This week, my entry in the photo challenge takes us to South America. Krista challenges us to share our interpretation of “enveloped”. You can read her entire challenge post here. In scanning my library of photos, I came upon a handful of images, mostly of cloud-shrouded mountains. Some of those images are interesting, and I may just do a second post featuring them if time permits. In any case, when I got to the folder containing images of Cartagena, I immediately knew the direction of my challenge entry. According to the online dictionary, dictionary.com, envelop means to surround, cover, wrap or sheath. In the photo above, our carriage is flanked by a long protective wall.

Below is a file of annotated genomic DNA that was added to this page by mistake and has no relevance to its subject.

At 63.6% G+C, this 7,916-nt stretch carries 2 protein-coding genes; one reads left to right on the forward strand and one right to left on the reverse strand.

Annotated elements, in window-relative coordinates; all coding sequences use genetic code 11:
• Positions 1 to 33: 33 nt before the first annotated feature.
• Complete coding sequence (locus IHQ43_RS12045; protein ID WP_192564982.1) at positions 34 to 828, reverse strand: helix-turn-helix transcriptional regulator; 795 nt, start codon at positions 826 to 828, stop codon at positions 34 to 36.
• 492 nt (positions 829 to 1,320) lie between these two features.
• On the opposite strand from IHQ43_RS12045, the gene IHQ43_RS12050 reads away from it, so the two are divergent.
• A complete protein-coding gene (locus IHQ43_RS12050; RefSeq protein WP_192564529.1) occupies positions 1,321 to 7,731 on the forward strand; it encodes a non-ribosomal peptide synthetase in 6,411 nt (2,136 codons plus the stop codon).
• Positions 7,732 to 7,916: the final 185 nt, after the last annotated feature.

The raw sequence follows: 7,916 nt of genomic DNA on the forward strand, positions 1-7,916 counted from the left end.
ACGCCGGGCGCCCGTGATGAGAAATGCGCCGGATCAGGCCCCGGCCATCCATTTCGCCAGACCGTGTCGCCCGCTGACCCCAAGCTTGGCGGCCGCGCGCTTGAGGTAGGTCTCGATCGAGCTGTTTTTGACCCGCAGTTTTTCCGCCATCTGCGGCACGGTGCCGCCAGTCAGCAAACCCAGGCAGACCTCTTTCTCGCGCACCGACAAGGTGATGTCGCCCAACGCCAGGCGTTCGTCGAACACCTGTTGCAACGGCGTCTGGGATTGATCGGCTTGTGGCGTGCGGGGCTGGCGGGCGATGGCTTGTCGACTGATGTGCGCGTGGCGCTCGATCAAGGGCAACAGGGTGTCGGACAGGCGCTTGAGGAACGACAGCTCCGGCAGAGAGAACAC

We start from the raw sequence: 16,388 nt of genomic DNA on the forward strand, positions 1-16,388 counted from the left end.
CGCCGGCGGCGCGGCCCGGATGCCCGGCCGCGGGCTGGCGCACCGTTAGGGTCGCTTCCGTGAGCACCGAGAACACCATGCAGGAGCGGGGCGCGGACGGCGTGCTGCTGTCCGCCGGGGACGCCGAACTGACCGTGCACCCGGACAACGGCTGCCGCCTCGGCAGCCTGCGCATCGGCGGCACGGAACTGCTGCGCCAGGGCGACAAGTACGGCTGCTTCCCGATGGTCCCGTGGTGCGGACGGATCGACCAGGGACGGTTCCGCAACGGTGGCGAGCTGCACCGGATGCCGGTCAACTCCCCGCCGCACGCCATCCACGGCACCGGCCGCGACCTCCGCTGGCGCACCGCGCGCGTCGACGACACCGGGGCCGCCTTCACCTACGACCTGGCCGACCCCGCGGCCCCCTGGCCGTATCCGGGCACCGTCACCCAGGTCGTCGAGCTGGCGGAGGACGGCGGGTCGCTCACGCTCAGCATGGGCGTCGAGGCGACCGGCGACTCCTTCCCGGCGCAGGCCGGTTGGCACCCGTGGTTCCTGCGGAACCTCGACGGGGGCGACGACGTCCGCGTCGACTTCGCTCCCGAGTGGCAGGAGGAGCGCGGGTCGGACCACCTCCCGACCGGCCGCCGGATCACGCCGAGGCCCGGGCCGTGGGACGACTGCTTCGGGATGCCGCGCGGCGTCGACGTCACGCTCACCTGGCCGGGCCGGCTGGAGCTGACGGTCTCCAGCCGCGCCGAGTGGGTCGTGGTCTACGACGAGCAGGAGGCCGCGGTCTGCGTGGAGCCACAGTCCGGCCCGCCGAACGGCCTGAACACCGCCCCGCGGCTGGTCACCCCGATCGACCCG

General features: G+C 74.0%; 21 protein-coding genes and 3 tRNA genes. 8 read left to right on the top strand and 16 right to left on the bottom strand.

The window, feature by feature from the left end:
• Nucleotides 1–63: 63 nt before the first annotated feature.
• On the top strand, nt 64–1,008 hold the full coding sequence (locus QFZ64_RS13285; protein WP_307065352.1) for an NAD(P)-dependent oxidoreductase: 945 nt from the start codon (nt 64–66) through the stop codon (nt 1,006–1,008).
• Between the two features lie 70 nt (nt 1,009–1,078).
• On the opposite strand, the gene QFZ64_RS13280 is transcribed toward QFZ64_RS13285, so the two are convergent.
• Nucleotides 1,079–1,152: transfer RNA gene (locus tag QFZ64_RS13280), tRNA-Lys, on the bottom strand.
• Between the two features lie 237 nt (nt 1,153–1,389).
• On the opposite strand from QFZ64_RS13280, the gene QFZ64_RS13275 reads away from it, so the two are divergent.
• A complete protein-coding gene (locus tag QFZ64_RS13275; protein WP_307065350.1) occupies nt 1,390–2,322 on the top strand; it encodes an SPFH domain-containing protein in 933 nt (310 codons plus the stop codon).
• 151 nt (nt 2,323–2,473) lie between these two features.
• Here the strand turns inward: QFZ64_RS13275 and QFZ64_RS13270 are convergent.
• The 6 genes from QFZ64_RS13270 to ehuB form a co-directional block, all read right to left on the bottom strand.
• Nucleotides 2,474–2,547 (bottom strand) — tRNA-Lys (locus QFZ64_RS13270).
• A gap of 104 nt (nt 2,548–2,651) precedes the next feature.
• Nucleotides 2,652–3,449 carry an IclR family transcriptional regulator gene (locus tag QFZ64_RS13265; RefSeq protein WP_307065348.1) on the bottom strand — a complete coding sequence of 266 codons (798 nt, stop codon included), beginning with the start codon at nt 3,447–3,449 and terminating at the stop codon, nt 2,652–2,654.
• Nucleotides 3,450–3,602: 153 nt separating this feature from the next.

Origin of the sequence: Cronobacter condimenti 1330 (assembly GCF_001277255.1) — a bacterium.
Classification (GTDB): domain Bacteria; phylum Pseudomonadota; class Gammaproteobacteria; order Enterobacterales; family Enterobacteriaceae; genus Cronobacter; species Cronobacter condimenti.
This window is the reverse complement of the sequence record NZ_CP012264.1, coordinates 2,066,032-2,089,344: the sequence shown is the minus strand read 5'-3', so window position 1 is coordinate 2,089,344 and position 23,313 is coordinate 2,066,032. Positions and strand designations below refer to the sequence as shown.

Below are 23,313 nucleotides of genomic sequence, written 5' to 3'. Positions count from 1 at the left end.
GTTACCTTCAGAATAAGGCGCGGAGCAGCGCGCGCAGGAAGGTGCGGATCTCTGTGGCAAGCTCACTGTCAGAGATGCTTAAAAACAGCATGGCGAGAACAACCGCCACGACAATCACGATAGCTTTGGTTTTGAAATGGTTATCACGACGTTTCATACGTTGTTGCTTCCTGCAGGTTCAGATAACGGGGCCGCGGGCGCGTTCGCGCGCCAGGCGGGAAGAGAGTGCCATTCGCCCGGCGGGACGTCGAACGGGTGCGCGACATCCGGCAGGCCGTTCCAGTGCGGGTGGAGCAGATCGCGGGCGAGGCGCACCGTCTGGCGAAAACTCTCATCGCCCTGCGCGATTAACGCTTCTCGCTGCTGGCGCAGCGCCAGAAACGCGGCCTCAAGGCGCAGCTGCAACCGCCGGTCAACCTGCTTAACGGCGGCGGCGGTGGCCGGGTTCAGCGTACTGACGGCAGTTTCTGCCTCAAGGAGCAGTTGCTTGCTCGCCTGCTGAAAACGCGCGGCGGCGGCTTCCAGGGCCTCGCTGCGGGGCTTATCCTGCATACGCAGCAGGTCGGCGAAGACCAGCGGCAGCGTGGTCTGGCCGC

Due to an accident of geography, Cartagena grew and developed into a wealthy trading port in the 16th century. The town was so wealthy; it became the target of many a sea captain flying the Jolly Mary (skull and crossbones) flag. Fending off pirates became much easier when the townspeople built a wall enveloping the city. Openings in the wall were provided for cannon to fire upon the pirate ships. A defensive point is depicted in the photo above.
Openings in the wall were protected by huge wooden gates and guarded; you could call Cartagena an early “gated community.” Today the gates are gone and roads freely pass through the openings as can be seen in the background of the photo above. Modern-day Cartagena has long since outgrown the confines of the walled city and modern defenses protect the city these days. But the wall still remains, a historical symbol of a time when pirates ruled the seas. More photos of our visit to Cartagena are here.